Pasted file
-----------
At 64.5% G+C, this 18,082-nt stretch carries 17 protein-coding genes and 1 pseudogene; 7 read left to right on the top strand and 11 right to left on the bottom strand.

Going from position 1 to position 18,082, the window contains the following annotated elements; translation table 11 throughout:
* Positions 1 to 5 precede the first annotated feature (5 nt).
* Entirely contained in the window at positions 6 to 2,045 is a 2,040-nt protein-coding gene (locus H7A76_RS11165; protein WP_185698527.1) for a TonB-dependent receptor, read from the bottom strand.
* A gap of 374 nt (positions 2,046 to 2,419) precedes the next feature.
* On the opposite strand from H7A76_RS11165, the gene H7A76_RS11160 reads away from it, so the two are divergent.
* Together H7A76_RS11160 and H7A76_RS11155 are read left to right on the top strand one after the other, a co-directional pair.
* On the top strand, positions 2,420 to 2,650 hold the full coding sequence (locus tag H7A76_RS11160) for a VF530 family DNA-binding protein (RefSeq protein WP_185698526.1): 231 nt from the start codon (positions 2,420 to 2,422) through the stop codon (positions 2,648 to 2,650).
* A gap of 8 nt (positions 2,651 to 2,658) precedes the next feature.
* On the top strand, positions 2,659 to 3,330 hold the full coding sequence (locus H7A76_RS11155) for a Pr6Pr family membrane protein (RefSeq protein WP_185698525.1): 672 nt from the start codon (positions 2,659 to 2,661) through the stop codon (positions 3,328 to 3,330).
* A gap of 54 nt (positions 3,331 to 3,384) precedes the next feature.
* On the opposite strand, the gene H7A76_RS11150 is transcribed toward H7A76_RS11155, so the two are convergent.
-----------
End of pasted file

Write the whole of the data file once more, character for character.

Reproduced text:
At 64.5% G+C, this 18,082-nt stretch carries 17 protein-coding genes and 1 pseudogene; 7 read left to right on the top strand and 11 right to left on the bottom strand.

Going from position 1 to position 18,082, the window contains the following annotated elements; translation table 11 throughout:
* Positions 1 to 5 precede the first annotated feature (5 nt).
* Entirely contained in the window at positions 6 to 2,045 is a 2,040-nt protein-coding gene (locus H7A76_RS11165; protein WP_185698527.1) for a TonB-dependent receptor, read from the bottom strand.
* A gap of 374 nt (positions 2,046 to 2,419) precedes the next feature.
* On the opposite strand from H7A76_RS11165, the gene H7A76_RS11160 reads away from it, so the two are divergent.
* Together H7A76_RS11160 and H7A76_RS11155 are read left to right on the top strand one after the other, a co-directional pair.
* On the top strand, positions 2,420 to 2,650 hold the full coding sequence (locus tag H7A76_RS11160) for a VF530 family DNA-binding protein (RefSeq protein WP_185698526.1): 231 nt from the start codon (positions 2,420 to 2,422) through the stop codon (positions 2,648 to 2,650).
* A gap of 8 nt (positions 2,651 to 2,658) precedes the next feature.
* On the top strand, positions 2,659 to 3,330 hold the full coding sequence (locus H7A76_RS11155) for a Pr6Pr family membrane protein (RefSeq protein WP_185698525.1): 672 nt from the start codon (positions 2,659 to 2,661) through the stop codon (positions 3,328 to 3,330).
* A gap of 54 nt (positions 3,331 to 3,384) precedes the next feature.
* On the opposite strand, the gene H7A76_RS11150 is transcribed toward H7A76_RS11155, so the two are convergent.